Jorge Maspons
April 17th, 2008
By Jose E. Dausá
Translated from the Spanish by Jorge A. Maspóns
Girón Beach, April 19, 1961, 2 p.m.

The commanding officer of BRIGADE 2506, José Pérez San Román, had made his last radio contact: “We will never abandon our homeland.”  Those were his last words.  Next, he turned to the troops and went on to say that everything was lost and that everyone of us was free to choose the right way to protect our lives.  The shells were falling all around the tourist area of Girón Beach.  It crossed my mind to look toward the seafront wall,  I saw the artillery rounds hitting it, but without penetrating it.  It seemed to me an ideal place to take shelter.  Accompanied by Dr. José Rojas from Headquarters’ Legal Section, I turned my steps toward the wall.
We saw Dr. Manuel Artime with a group of soldiers and he told us that they were trying to reach the Escambray’s Mountains.  I argued with hin saying that to reach that place seemed almost impossible.  Escaping by the sea appeared to be more feasible and to try to reach the American war ships nearby the Cuban coast.  However, they persisted in their idea and we separated and continued on our way.  On the way to the seawall we ran into Monty Montalvo who joined with us at this time.  Monty told us that he had been watching a fishing boat near the shore and as he spoke we took shelter behind the wall.  It was around 4 p.m. and we decided to wait until sunset.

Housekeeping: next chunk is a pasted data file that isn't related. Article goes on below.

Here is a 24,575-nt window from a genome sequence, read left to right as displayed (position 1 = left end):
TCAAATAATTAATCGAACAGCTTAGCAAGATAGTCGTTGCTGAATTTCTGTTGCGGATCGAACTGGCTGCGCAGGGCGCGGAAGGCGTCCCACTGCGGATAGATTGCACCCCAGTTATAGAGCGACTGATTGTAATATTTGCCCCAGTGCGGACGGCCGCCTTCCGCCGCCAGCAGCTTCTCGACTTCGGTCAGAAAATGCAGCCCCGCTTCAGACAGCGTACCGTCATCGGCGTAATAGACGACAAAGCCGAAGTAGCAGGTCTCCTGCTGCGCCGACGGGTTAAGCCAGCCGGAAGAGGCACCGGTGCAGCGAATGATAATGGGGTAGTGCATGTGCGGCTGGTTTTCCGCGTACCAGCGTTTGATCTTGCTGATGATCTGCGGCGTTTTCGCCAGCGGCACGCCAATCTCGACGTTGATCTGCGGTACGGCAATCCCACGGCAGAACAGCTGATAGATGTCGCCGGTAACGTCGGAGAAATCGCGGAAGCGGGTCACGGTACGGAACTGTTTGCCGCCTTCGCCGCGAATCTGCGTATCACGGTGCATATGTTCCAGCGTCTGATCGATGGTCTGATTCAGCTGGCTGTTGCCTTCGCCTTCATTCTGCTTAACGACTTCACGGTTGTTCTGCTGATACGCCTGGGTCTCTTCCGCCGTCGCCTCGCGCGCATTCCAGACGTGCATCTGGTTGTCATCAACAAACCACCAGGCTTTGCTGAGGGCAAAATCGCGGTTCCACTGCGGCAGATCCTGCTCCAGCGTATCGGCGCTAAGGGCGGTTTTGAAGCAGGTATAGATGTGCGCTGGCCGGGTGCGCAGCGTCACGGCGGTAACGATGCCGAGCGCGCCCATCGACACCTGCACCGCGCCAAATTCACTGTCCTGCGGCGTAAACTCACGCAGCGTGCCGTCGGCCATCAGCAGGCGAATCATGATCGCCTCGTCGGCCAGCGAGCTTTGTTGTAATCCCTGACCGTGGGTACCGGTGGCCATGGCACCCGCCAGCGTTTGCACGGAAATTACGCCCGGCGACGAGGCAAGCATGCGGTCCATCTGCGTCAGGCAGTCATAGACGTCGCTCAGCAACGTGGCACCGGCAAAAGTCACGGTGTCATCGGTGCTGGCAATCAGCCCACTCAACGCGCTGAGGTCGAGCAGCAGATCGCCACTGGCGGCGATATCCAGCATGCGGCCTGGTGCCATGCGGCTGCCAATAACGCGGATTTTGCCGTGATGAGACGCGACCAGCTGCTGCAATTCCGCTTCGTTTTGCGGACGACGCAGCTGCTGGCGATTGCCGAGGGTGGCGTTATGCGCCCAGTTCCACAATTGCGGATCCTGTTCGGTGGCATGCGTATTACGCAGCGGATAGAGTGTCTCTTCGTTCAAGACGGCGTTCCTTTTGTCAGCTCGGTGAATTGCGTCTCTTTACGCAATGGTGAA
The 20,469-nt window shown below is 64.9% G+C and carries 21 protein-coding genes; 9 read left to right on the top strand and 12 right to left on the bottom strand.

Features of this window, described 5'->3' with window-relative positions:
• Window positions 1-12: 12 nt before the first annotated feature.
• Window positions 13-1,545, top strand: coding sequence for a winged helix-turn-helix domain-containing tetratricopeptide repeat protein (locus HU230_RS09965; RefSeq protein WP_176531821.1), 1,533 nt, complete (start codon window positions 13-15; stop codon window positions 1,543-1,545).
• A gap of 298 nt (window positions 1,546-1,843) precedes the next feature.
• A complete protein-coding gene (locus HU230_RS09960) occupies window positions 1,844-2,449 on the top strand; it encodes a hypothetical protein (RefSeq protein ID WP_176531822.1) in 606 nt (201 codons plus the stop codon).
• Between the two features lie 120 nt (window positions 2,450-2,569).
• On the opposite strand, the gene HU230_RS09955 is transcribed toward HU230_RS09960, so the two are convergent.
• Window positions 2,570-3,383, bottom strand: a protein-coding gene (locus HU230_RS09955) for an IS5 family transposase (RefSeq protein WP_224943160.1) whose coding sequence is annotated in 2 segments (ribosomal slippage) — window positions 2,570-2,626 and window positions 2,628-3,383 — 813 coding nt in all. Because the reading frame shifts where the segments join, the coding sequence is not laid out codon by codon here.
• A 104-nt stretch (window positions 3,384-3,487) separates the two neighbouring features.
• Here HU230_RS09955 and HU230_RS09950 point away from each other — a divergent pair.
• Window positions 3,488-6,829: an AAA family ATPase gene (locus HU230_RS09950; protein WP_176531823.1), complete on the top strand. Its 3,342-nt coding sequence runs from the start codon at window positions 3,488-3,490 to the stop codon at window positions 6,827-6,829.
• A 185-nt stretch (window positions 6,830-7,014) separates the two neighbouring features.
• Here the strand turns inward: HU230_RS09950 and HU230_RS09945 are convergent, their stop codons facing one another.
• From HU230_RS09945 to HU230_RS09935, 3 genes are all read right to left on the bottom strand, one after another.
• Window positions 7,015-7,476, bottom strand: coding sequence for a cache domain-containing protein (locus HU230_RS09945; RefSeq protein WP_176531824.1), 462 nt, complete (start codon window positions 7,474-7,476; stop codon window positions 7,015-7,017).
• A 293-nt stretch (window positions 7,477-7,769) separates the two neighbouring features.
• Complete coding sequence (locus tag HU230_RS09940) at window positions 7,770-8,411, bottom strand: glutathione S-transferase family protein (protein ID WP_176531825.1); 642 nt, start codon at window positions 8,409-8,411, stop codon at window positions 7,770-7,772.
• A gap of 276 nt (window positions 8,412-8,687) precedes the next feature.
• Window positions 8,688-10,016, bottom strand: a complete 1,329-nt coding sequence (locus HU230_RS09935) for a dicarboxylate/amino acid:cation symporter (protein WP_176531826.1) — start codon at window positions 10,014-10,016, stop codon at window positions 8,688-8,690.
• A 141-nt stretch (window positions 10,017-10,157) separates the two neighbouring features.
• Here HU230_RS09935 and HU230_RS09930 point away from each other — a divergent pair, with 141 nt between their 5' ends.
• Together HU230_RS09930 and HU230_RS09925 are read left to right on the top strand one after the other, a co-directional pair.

We were behind the wall for awhile when we heard voices and the noise of coming vehicles.  It turned out that it was a group of men from the Brigade.  They said that they were being pursuit by Castro’s troops supported by tanks.  They saw the boat anchored about 100 meters away and decided to swim toward it.  Swimming that distance to reach the boat was not too long, especially for a good swimmer, but the rounds that continued to fall around us made that decision a dangerous and doubtful one.  We were, therefore, hesitant to do it.
Nevertheless, almost everyone of them opted to swim and try for the boat.  I asked Rojas and Moltalvo if they were coming; they doubted it.  I decided to go for it and jumped into the water.  Although I am a good swimmer, those 100 meters looked like 100 miles to me.  At last I managed to reach the boat and someone helped me to climb aboard.  They cut the rope holding the anchor, raised the sail and attempted to start the engine, but it did not work.